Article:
‘A Scientific Look at the Human Animal Bond’ Offers Proof ‘PAWSitive’ That Pets Are Good for You

ATLANTA, Dec. 6 /PRNewswire/ — Can pets help keep us healthy? The answerto that question is captured in “A Scientific Look at the Human-Animal Bond,”a compelling white paper that takes a fresh look at scientific proof thatvalidates the therapeutic effects of human-animal relationships.

At a first-of-its-kind educational Summit — “Think PAWSitive” — heldearlier this year in Atlanta, Ga., human-health and animal-health authoritiesjoined together to educate the community about the benefits of interactingwith animals. Sponsored by PAWSitive InterAction, a non-profit alliance ofanimal-loving organizations, the Summit attracted thought leaders and medicalexperts in oncology, psychiatry, veterinary studies and epidemiology todiscuss the profound impact of pets in our lives — and it’s all beendocumented in “A Scientific Look at the Human-Animal Bond.”

The white paper features presentations and findings from Dr. EdwardCreagan, Professor at the Mayo Clinic Medical School, American Cancer SocietyProfessor of Clinical Oncology and The John and Roma Rouse Professor ofHumanism in Medicine, and three other nationally renowned medical authorities:Dr. Alan Beck, Director of the Center for the Human-Animal Bond at the Schoolof Veterinary Medicine at Purdue University; Dr. Sandra Barker, Professor ofPsychiatry and Director of the Center for Human-Animal Interaction in theSchool of Medicine at Virginia Commonwealth University; and Dr. Marty Becker,Veterinarian correspondent for ABC-TV’s Good Morning America and author of TheHealing Power of Pets. According to these experts, pets affect physicalhealth in a number of ways: they can help lower blood pressure, lowertriglycerides, and increase heart attack survival.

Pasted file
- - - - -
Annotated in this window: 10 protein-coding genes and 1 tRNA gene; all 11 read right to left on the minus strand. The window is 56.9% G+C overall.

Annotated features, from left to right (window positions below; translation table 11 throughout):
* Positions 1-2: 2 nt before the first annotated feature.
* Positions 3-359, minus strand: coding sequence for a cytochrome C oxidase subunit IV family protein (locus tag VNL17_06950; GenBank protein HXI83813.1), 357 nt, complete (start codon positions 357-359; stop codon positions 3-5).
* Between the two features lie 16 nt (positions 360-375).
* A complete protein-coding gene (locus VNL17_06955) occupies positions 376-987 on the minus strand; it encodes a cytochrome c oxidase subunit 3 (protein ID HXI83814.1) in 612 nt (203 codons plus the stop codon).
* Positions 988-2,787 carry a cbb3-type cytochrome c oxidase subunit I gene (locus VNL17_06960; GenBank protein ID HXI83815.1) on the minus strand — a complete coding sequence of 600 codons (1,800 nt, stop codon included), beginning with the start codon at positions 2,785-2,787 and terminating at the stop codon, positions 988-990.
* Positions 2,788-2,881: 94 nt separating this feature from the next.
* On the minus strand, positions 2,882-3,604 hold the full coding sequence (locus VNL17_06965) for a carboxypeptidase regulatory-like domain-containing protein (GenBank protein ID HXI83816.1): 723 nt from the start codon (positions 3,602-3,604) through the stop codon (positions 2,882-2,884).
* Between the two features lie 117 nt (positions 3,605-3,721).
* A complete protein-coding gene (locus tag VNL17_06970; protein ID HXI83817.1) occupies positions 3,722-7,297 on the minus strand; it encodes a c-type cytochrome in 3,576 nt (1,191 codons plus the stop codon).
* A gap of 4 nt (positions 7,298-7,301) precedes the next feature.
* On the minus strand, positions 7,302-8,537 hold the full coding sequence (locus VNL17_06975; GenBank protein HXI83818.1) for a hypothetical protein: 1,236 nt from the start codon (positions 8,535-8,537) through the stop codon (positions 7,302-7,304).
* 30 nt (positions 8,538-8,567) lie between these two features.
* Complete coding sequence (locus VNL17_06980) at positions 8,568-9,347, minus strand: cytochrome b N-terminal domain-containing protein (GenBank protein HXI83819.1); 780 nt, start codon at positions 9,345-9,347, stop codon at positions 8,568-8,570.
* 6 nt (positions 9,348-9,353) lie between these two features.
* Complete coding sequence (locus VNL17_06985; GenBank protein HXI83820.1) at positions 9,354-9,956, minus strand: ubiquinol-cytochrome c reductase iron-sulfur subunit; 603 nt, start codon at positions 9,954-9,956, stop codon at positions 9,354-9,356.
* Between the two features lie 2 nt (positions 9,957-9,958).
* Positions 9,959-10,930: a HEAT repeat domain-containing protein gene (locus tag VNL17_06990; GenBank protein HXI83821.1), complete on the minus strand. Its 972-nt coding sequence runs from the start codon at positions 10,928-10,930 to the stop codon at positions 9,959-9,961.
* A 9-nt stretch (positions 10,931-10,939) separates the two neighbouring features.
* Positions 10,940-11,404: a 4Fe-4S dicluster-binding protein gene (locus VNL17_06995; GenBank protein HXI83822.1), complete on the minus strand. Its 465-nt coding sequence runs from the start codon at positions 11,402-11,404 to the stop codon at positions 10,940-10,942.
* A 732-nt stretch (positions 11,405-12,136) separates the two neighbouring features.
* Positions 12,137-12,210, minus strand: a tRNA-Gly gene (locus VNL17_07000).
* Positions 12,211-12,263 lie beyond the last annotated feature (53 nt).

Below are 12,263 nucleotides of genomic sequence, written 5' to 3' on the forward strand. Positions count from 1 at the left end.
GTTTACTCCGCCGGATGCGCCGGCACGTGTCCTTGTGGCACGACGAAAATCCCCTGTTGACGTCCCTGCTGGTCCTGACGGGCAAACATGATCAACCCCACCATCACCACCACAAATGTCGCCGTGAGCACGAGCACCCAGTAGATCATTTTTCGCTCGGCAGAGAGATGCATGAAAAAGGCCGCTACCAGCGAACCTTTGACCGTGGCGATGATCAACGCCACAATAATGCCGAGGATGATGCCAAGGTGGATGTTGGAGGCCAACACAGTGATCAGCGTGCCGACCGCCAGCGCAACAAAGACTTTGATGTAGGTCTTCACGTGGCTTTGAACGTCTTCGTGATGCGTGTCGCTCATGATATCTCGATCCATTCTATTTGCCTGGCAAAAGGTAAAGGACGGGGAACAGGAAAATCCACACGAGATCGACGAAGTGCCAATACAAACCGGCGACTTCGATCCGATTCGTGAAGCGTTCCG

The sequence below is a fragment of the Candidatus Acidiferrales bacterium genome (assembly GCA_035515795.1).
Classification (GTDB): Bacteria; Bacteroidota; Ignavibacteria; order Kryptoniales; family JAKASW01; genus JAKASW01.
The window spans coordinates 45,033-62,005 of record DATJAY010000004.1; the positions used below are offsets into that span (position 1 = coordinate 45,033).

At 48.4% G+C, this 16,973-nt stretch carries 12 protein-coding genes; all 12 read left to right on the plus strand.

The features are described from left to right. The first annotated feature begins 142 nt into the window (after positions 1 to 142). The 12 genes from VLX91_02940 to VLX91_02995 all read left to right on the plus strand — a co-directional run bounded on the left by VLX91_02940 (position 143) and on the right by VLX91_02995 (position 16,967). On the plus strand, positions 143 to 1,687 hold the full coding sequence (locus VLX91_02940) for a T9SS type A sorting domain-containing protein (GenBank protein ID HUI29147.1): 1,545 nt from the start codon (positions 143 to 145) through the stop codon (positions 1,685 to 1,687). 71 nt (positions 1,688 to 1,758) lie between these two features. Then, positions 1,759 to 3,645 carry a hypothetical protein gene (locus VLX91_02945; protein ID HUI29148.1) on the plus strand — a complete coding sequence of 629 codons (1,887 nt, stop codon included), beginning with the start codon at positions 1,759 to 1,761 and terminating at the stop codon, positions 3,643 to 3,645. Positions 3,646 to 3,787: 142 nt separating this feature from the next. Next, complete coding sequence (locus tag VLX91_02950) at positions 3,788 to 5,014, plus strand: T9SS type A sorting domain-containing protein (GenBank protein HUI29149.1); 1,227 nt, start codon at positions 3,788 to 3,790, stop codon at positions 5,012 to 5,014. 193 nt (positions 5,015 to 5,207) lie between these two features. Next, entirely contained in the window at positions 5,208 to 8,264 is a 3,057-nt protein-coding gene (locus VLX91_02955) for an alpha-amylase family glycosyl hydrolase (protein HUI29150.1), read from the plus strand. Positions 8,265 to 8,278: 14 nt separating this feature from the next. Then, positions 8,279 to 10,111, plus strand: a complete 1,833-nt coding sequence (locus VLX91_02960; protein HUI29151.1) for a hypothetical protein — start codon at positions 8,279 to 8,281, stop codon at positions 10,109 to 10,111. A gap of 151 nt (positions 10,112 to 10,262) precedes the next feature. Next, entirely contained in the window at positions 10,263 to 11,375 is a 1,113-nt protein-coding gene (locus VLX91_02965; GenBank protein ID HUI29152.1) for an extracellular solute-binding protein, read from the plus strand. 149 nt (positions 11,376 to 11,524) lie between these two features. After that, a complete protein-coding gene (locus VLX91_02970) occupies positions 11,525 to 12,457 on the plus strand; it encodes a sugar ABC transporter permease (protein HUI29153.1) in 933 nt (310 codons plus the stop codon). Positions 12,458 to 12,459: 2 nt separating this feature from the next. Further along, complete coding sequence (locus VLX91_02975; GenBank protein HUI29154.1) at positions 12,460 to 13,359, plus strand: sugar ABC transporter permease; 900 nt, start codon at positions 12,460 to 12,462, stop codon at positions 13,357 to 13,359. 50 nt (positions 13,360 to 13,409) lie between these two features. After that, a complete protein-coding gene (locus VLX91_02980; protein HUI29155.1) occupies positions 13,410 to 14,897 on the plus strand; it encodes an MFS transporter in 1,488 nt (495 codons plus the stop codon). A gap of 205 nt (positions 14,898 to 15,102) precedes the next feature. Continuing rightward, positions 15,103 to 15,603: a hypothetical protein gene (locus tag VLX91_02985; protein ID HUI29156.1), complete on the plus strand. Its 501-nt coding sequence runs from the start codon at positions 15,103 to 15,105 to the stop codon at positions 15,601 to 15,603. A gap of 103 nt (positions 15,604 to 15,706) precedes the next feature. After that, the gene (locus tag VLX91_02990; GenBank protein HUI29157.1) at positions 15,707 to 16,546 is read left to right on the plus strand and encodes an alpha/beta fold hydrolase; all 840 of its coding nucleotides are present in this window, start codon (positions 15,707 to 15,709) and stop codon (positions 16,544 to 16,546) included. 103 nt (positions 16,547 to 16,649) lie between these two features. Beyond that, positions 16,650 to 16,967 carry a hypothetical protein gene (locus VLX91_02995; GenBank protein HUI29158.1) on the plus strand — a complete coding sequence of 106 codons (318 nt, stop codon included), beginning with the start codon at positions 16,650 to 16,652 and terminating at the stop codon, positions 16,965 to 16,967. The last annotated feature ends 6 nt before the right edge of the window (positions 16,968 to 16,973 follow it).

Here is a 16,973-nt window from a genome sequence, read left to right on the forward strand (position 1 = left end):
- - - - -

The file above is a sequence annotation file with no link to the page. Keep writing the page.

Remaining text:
“We can no longer ignore the medical significance of the bond people havewith their pets,” says Dr. Edward Creagan, who prescribes pets as therapy formany of his cancer patients. “Pets help people cope with the rigors ofprolonged suffering from diseases such as cancer and associated loneliness anddepression.”

As a Human-Animal Bond pioneer, Dr. Alan Beck has long conducted keymedical research, including an important study linking weight gain inAlzheimer’s patients with watching fish in aquariums during meal times.”Interaction with animals stimulates physical reactions that are verynecessary and important in humans.”

In addition to a physical boost, research shows that animal companionshiphas clear psychological benefits in reducing stress and anxiety. According toDr. Sandra Barker, “Research shows that the link between animals and mentalhealth has great therapeutic potential and deserves further examination.”

Every onlooker who has watched a child bond with a pet instinctivelyunderstands the powerful, emotional connection between the two. “Pets andchildren are a natural combination of energy and playfulness,” says Dr. MartyBecker. “The wealth of research on the power of the human-animal bond tellsus one thing: the healing power of pets isn’t anecdotal anymore, butscientific.”

Produced and published by PAWSitive InterAction, Inc., “A Scientific Lookat the Human-Animal Bond” is part of a growing body of scientific evidenceconfirming what many pet owners have long suspected — benefits from animalsextend beyond warmth, companionship and unconditional love, to truly impactthe health and well-being of people.

“The mission of PAWSitive InterAction is to collectively connect thecommunity with resources, expertise and education designed to furtherunderstanding of the positive benefits of interacting with animals,” saysNalini Saligram, Ph.D., PAWSitive InterAction Board Chair and Merial CorporateCommunications Director.

PAWSitive InterAction promotes and celebrates the human-animal bond. Eachmember organization fosters opportunities for people to experience the human-animal bond. Founding members include Zoo Atlanta, Pets Are Loving Support(PALS), Happy Tails Pet Therapy, Atlanta Humane Society, and Merial. For moreinformation, visit http://www.PAWSitiveInterAction.org.



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